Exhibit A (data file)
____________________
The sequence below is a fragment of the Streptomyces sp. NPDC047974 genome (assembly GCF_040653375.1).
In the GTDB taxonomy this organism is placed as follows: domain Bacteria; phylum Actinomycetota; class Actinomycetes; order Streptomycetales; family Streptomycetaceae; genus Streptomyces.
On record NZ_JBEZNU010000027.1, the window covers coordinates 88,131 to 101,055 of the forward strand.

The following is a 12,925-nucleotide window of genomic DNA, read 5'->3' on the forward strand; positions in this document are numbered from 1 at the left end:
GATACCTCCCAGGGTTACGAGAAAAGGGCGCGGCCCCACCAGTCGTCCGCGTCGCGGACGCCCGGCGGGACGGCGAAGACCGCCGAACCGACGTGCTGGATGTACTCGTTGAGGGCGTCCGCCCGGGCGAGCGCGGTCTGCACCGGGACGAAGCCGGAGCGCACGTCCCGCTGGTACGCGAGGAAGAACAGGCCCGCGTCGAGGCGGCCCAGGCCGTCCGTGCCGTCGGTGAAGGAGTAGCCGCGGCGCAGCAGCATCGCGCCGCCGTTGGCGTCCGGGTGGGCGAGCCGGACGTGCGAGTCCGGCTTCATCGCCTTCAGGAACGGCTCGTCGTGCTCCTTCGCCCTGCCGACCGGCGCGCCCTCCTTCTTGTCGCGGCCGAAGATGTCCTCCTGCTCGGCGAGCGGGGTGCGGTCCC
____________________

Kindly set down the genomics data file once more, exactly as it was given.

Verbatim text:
The sequence below is a fragment of the Streptomyces sp. NPDC047974 genome (assembly GCF_040653375.1).
In the GTDB taxonomy this organism is placed as follows: domain Bacteria; phylum Actinomycetota; class Actinomycetes; order Streptomycetales; family Streptomycetaceae; genus Streptomyces.
On record NZ_JBEZNU010000027.1, the window covers coordinates 88,131 to 101,055 of the forward strand.

The following is a 12,925-nucleotide window of genomic DNA, read 5'->3' on the forward strand; positions in this document are numbered from 1 at the left end:
GATACCTCCCAGGGTTACGAGAAAAGGGCGCGGCCCCACCAGTCGTCCGCGTCGCGGACGCCCGGCGGGACGGCGAAGACCGCCGAACCGACGTGCTGGATGTACTCGTTGAGGGCGTCCGCCCGGGCGAGCGCGGTCTGCACCGGGACGAAGCCGGAGCGCACGTCCCGCTGGTACGCGAGGAAGAACAGGCCCGCGTCGAGGCGGCCCAGGCCGTCCGTGCCGTCGGTGAAGGAGTAGCCGCGGCGCAGCAGCATCGCGCCGCCGTTGGCGTCCGGGTGGGCGAGCCGGACGTGCGAGTCCGGCTTCATCGCCTTCAGGAACGGCTCGTCGTGCTCCTTCGCCCTGCCGACCGGCGCGCCCTCCTTCTTGTCGCGGCCGAAGATGTCCTCCTGCTCGGCGAGCGGGGTGCGGTCCC